' ' Cinema Romantico: All the Old Knives

Monday, May 16, 2022

All the Old Knives

As “All the Old Knives” opens, CIA agent Henry Pelham (Chris Pine) is tasked with interviewing his old colleague Celia Harrison (Thandiwe Newton), suspected of being the mole in a years-old operation involving a Turkish flight hijacked in Vienna. She lives in California now somewhere around Carmel, allowing director Janus Metz to revel in second unit footage of Henry’s rental car cruising scenic Highway 1, including Big Sur’s Bixby Bridge. No less an authority than Visit California describes this concrete span as “seen-it-in-a-million-car-commercials,” aptly putting into perspective the inherent handsomeness and predictability of the image. Maybe that’s a strange place to start, but it really stuck in my mind as “All the Old Knives” unfurled its tale of espionage and romance. Based on a novel by Olen Steinhauer (who also wrote the screenplay), this might be a mishmash of “Spy Game” and “The Spy Who Came in From the Cold,” but it yearns to be “My Dinner with Andre” as told by John LeCarre, a conversational spy thriller albeit one culminating in a would-be explosion of (misplaced) passion. As that Bixby Bridge shot foretells, however, “All the Old Knives” comes across almost too elegantly mounted, a twist that I can’t reveal exposing the movie in a way it doesn’t intend, its oft-deliberately reserved performances struggling to open up in the necessary way. 

Much of “All the Old Knives” is simply the dinner conversation between Henry and Celia, old lovers as well as old co-operatives, meaning the dialogue shifts between teasing out how they still feel about one another and more pointed questions and answers about what transpired during the hijacking op. There are other moments sprinkled in too, like Henry offering of the newly pescatarian Celia a bite of his free-range bacon, a not-quite-as-potent-as-it-needs-to-be metaphor for temptation. That romantic dilemma suffers in part from Celia’s hardly sketched marriage and family, blunting the would-be will they/won’t they tension. The flashbacks, meanwhile, to Henry’s other interrogation of their co-worker and Celia’s mentor Bill Compton (Jonathan Pryce) suffers because of Pryce’s performance, leaning too eagerly into jittery tells, like he’s too excited about playing the murderer in some murder mystery role-playing game. True, his character is a red herring in more ways than one, but he is nevertheless too obviously a feint, and subsequently plays against the notion that Celia ever considered him a mentor in the first place or “like a father.” This guy?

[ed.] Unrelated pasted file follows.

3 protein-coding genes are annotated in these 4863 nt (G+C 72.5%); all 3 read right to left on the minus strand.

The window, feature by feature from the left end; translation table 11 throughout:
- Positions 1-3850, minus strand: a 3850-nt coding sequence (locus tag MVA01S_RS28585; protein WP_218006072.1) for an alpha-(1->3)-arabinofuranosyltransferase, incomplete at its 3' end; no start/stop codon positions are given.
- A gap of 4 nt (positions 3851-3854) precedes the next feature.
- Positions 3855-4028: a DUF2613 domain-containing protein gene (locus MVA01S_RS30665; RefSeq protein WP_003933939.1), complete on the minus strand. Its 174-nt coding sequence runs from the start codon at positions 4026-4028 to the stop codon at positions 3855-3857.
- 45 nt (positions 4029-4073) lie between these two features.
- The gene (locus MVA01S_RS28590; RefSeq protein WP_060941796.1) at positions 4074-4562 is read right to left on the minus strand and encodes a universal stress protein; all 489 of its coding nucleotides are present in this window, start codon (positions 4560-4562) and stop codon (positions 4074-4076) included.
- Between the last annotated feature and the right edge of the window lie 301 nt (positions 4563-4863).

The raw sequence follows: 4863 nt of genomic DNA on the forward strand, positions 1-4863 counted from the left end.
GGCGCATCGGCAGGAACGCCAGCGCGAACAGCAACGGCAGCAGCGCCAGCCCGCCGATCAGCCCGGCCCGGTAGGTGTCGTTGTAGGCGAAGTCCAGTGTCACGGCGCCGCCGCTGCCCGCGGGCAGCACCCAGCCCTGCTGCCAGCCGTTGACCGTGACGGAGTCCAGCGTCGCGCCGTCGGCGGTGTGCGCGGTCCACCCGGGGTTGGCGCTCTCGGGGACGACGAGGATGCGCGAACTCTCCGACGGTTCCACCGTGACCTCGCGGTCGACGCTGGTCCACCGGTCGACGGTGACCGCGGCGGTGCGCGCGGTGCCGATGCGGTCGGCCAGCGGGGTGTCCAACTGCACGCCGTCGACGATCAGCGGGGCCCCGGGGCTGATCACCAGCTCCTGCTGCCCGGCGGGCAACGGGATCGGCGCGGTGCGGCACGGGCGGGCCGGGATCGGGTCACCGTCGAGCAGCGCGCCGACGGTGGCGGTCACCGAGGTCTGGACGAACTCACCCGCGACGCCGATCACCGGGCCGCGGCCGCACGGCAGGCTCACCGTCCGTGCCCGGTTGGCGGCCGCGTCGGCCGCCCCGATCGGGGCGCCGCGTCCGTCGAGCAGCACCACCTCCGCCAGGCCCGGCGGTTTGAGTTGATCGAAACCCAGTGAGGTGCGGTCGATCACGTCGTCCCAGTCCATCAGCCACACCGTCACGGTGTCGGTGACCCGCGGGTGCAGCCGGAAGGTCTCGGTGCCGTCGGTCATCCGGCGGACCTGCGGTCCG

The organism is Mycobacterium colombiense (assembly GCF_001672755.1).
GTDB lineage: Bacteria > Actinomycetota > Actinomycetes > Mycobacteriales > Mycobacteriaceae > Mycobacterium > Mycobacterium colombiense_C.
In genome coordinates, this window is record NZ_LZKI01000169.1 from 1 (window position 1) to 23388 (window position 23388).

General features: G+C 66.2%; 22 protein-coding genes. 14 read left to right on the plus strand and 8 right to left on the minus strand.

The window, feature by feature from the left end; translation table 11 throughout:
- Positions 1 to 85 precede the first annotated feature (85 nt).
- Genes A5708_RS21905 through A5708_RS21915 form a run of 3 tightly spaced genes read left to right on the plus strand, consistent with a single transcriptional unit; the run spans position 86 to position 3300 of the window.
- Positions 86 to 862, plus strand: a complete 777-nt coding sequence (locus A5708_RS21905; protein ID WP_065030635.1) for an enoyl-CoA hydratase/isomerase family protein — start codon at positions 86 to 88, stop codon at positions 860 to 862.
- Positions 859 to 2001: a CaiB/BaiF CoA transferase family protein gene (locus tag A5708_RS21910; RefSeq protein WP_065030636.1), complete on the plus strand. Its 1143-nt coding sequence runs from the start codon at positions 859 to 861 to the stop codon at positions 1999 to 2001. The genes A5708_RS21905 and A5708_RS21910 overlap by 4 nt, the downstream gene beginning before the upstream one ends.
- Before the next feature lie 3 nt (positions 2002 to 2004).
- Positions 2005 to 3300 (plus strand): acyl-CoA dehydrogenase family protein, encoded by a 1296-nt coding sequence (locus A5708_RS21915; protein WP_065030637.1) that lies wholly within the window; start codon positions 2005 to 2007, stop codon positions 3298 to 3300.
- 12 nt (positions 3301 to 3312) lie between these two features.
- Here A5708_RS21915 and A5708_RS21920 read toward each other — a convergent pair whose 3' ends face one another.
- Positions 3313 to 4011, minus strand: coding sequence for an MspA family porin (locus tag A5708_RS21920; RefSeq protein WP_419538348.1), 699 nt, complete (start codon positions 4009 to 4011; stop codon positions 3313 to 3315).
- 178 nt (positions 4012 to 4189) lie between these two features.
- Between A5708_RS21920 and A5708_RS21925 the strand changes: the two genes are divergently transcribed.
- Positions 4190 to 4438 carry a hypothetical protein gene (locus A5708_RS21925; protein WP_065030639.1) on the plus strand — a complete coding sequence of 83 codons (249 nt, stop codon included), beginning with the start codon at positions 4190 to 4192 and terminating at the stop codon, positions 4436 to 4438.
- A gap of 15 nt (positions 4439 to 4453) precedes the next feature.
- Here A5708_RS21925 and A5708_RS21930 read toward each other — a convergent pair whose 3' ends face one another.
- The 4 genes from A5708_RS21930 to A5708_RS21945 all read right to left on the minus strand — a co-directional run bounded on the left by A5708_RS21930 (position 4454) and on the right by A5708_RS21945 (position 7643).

Though Metz conveys the scenes aboard the airplane with more of a handheld approach, and even incorporates Celia’s recurring nightmare about being aboard the hijacked aircraft, the terror of these scenes and the terrorists’ motivations tend to feel distant. That’s not a bad thing. When Henry’s supervisor (Laurence Fishburne) orders he and his other colleagues to contact their sources in the wake of the flight being taken hostage, Henry reaches out to an old Chechen informant (Orli Shuka) the CIA forced him to sell out to Russia. There’s convenience in the plotting here, perhaps, an international incident coming down to a pair of old friends, but it also speaks to how Americans and American intelligence spur radicalization that comes back to haunt them while simultaneously seeking to wipe their hands of it. In this light, the coldness of the hijacking scenes feels true, less real life than a geopolitical problem to solve. 

That lack of feeling trickles down to the all-important romantic relationship. In the present-day scenes, Pine and Newton’s chemistry is more icy than titillating, the two actors consciously playing, like, you know, CIA agents, cautious of their every move, sending up looks and seemingly banal observations as feelers, trying not to betray too much, especially since they both know why Henry is here even if he is not explicitly saying it. In the past scenes, however, where their passion is supposed to be both paramount and genuine, the two actors still seem stuck in their present-day gear, the romantic passion oddly muted. Even if the placement of a mid-movie sex scene is spot-on, staged in the wake of the hijacking going wrong, this being their reaction to it, the whole thing is played and shot in such an artful way that it ironically undercuts any sense of the ostensible urgent release. Their love and their lust, in other words, feels like a put-on when it’s the single element of the movie that is not supposed to be a put-on at all, meaning the movie’s biggest twist, not to be revealed, which could have been scorching, pitting desire and duty square against each other in the center ring, fatally falls flat. 

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